Some questions to start your exploration:

            • What really matters to you in life? Not what should matter, what does matter.
            • What would you like to have more of in your life?
            • Set aside money for a moment; what do you want in your career?
            • What are your secret passions and dreams?
            • What would bring more joy and happiness into your life?
            • What do you want your relationships to be like?
            • What qualities would you like to develop?
            • What are your values? What issues do you care about?
            • What are your talents? What’s special about you?
            • What would you most like to accomplish?
            • What would legacy would you like to leave behind?

            It may be helpful to write your thoughts down in a journal or creative vision board if you’re the creative type. Add your own questions, and ask others what they want out of life. Relax and make this exercise fun. You may want to set your answers aside for a while and come back to them later to see if any have changed or if you have anything to add.

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            What Would Your Best Life Look Like?

            Describe your ideal life in detail. Allow yourself to dream and imagine, and create a vivid picture. If you can’t visualize a picture, focus on how your best life would feel. If you find it difficult to envision your life 20 or 30 years from now, start with five years—even a few years into the future will give you a place to start. What you see may surprise you. Set aside preconceived notions. This is your chance to dream and fantasize.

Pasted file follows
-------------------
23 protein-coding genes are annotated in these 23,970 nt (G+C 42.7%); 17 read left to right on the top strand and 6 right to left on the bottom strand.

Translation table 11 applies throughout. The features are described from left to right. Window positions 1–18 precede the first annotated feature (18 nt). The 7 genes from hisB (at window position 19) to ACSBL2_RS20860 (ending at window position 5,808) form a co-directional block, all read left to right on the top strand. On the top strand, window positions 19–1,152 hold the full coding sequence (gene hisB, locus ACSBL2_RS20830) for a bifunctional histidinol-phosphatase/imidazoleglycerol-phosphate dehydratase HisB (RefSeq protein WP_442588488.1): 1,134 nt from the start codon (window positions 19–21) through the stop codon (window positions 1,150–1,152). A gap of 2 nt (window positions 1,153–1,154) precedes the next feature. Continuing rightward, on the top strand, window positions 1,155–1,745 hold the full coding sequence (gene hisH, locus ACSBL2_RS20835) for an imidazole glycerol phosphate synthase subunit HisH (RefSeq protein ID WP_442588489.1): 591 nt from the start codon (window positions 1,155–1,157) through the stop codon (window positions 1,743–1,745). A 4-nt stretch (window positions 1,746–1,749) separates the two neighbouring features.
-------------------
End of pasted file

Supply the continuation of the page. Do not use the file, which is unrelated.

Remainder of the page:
A few prompts to get you started:

            • What will you have accomplished already?
            • How will you feel about yourself?
            • What kind of people are in your life? How do you feel about them?
            • What does your ideal day look like?
            • Where are you? Where do you live? Think specifics, what city, state, or country, type of community, house or an apartment, style and atmosphere.
            • What would you be doing?
            • Are you with another person, a group of people, or are you by yourself?
            • How are you dressed?
            • What’s your state of mind? Happy or sad? Contented or frustrated?
            • What does your physical body look like? How do you feel about that?
            • Does your best life make you smile and make your heart sing? If it doesn’t, dig deeper, dream bigger.

            It’s important to focus on the result, or at least a way-point in your life. Don’t think about the process for getting there yet—that’s the next stepGive yourself permission to revisit this vision every day, even if only for a few minutes. Keep your vision alive and in the front of your mind.

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            Plan Backwards

            It may sound counter-intuitive to plan backwards rather than forwards, but when you’re planning your life from the end result, it’s often more useful to consider the last step and work your way back to the first. This is actually a valuable and practical strategy for making your vision a reality.

            • What’s the last thing that would’ve had to happen to achieve your best life?
            • What’s the most important choice you would’ve had to make?
            • What would you have needed to learn along the way?
            • What important actions would you have had to take?
            • What beliefs would you have needed to change?
            • What habits or behaviors would you have had to cultivate?
            • What type of support would you have had to enlist?
            • How long will it have taken you to realize your best life?
            • What steps or milestones would you have needed to reach along the way?

            Now it’s time to think about your first step, and the next step after that. Ponder the gap between where you are now and where you want to be in the future. It may seem impossible, but it’s quite achievable if you take it step-by-step.

            It’s important to revisit this vision from time to time. Don’t be surprised if your answers to the questions, your technicolor vision, and the resulting plans change. That can actually be a very good thing; as you change in unforeseeable ways, the best life you envision will change as well. For now, it’s important to use the process, create your vision, and take the first step towards making that vision a reality.

            Featured photo credit: Matt Noble via unsplash.com